11.08.13 10:45 AM ET
A Healthy Dose of Vermont: Soaking Up Fall in the Mountains of Stowe
I was the prodigal son returned.
Despite a raft of happy childhood memories at Smuggler’s Notch Resort, I had recently tossed Vermont aside for the bigger, fancier, and more famous escape of Colorado. With the dramatic Rockies, endless outdoor activities, a foodie heaven in Boulder, and lots of easy flights into Denver, Colorado had stolen my heart.
So it was with trepidation similar to a visit back to your old middle school that I took a long weekend to return to Stowe, Vermont just as fall was transitioning into winter. After being away for four years, would the things I once found charming or exciting now seem dull? The mountains less gasp-inducing? The long drive a buzz-kill?
Instead, Vermont was just what I needed.
Set at the foot of Mt. Mansfield, Vermont’s highest peak, Stowe and its surrounding area are an ideal refuge from the daily grind at any time of year. But fall is one of the best seasons to visit.
First of all, there is the foliage. If you have never heard of Vermont’s breathtaking autumn leaves, just type the phrase into Google Images and start planning your 2014 weekend getaway. Trying to fit a Vermont covered bridge, rollicking stream, colorful foliage, and the mountains into one Instagram shot will become your Holy Grail.
But the foliage is far from Vermont’s only fall attraction. After a hot, sticky, and prolonged summer, the bracing mountain air—where winter comes on quickly—clears out the mind’s cobwebs. Stowe has the perfect weather: during the daytime, visitors can enjoy the great Vermont outdoors, and the nights are cold enough to merit a crackling fire as the backdrop to a bottle of wine with friends. And, at this time of year, there’s always the possibility of waking up to snowfall in the morning.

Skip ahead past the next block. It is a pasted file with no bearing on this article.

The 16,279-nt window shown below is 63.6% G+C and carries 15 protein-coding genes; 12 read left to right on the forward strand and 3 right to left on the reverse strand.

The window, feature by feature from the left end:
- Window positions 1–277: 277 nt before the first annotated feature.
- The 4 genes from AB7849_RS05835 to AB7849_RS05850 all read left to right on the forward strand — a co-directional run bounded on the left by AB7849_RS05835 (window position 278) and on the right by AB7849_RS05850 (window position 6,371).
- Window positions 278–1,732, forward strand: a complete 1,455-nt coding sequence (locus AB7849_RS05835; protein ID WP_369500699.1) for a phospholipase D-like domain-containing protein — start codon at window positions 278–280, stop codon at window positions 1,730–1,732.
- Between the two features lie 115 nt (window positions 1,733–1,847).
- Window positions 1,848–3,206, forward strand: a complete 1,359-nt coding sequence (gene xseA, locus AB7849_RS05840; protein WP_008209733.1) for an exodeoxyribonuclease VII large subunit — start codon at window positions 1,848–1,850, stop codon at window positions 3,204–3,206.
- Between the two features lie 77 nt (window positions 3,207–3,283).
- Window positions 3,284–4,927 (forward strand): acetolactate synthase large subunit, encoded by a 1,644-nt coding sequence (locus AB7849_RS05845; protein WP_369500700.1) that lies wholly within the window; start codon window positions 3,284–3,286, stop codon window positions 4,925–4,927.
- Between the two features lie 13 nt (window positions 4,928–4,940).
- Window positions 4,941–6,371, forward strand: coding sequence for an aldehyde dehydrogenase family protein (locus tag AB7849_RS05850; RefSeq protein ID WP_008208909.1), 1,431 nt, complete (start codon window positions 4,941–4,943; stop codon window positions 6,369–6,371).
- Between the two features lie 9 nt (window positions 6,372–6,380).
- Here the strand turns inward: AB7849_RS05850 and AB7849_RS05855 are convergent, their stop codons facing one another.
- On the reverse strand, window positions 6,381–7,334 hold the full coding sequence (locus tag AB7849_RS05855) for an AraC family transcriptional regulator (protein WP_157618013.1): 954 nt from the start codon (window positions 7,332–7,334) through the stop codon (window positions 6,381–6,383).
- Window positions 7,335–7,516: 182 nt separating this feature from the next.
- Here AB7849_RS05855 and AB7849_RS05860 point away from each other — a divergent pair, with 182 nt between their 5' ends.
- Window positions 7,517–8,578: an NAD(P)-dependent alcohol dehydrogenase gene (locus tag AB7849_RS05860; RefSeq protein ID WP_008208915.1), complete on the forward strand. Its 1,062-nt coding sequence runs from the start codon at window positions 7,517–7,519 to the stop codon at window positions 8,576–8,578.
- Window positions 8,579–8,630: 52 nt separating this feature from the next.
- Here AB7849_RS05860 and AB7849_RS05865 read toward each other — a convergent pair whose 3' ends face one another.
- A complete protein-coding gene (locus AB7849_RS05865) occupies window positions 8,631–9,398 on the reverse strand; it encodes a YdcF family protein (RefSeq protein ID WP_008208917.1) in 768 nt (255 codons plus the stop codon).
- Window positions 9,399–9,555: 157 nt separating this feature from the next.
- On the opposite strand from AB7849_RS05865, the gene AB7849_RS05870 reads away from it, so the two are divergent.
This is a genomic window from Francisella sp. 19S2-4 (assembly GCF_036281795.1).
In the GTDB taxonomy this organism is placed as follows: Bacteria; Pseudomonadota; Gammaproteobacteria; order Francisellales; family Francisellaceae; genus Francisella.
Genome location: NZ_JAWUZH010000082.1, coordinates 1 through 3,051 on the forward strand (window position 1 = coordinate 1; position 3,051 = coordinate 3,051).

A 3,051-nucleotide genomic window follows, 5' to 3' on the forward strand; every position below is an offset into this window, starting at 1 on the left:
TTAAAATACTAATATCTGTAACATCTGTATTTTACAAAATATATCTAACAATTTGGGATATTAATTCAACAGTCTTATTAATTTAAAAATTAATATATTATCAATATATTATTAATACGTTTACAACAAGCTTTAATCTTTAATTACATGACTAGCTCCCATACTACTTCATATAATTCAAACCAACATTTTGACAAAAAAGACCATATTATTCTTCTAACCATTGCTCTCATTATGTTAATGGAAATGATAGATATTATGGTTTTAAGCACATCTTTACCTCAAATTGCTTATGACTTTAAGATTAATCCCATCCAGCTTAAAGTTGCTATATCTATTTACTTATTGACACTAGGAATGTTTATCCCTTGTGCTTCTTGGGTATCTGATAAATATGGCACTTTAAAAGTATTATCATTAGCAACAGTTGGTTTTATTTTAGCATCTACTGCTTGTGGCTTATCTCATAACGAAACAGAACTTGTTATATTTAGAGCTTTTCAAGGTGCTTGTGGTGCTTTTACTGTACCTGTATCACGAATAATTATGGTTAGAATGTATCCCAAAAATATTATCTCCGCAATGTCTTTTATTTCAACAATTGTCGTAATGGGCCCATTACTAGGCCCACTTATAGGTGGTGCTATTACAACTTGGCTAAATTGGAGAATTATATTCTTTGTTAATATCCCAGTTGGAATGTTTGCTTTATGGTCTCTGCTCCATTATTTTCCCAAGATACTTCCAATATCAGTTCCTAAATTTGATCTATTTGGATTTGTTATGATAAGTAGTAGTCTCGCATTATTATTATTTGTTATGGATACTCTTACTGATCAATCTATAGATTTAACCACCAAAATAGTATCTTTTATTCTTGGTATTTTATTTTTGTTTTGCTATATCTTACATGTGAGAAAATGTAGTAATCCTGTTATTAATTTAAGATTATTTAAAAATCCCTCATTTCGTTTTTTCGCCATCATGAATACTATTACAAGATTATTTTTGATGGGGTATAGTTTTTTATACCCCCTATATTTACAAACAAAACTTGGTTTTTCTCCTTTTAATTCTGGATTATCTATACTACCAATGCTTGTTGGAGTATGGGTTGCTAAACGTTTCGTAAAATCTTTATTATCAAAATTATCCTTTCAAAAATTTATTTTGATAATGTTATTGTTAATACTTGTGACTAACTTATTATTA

With a number of great hiking trails and three nearby mountains, Stowe is a haven for outdoorsy types. On our final day, we slipped and struggled our way up Mount Elmore after a torrential downpour to reach the fire tower at the top, which, from 1938 to 1974, was operated by an official fire watcher who lived on the mountain. The neighboring Mansfield has magnificent stone cliffs and a variety of hikes ranging in difficulty. According to legend (or at least my traveling companion and some hiking blogs), a disabled Native American chief was once trying to summit Mansfield in order to die in peace, and when he failed, the gods carved his face into the mountain’s cliff. The third peak, Sterling, has a pond at the top, which every year sparkles with coruscating reflections of the sun.
After working up an appetite hiking, followed naturally by some shopping on Stowe’s delightful Main Street, there’s nothing better than a tour of Vermont’s culinary treats. Ben & Jerry’s Factory (yes!) is the perfect place to fantasize about what flavor ice cream you’ll create once you’re famous (as for me, I’m content to eat Stephen Colbert’s Americone Dream until I can’t move). And yes, there is a free sample! If that isn’t enough dairy, cheddar-cheese devotees should check out the Cabot Annex just a short drive away.
To indulge your sweet tooth one last time, taste the sinfully delicious creations at Cold Hollow Cider Mill. My favorite are the apple cider donuts.
Wrap up your mountain journey with dinner at the Trapp Family Lodge. Like something out of a postcard from the Alps, the lodge is where the von Trapp family settled after a tour through the U.S. as the Trapp Family Singers. Whether or not you are a Sound of Music fan, make a reservation and enjoy a delicious meal in a beautiful setting.
At the end of my trip, weaving along Highway 91 heading back to the city, I realized that Vermont was the perfect weekend getaway—even worth the drive through Connecticut.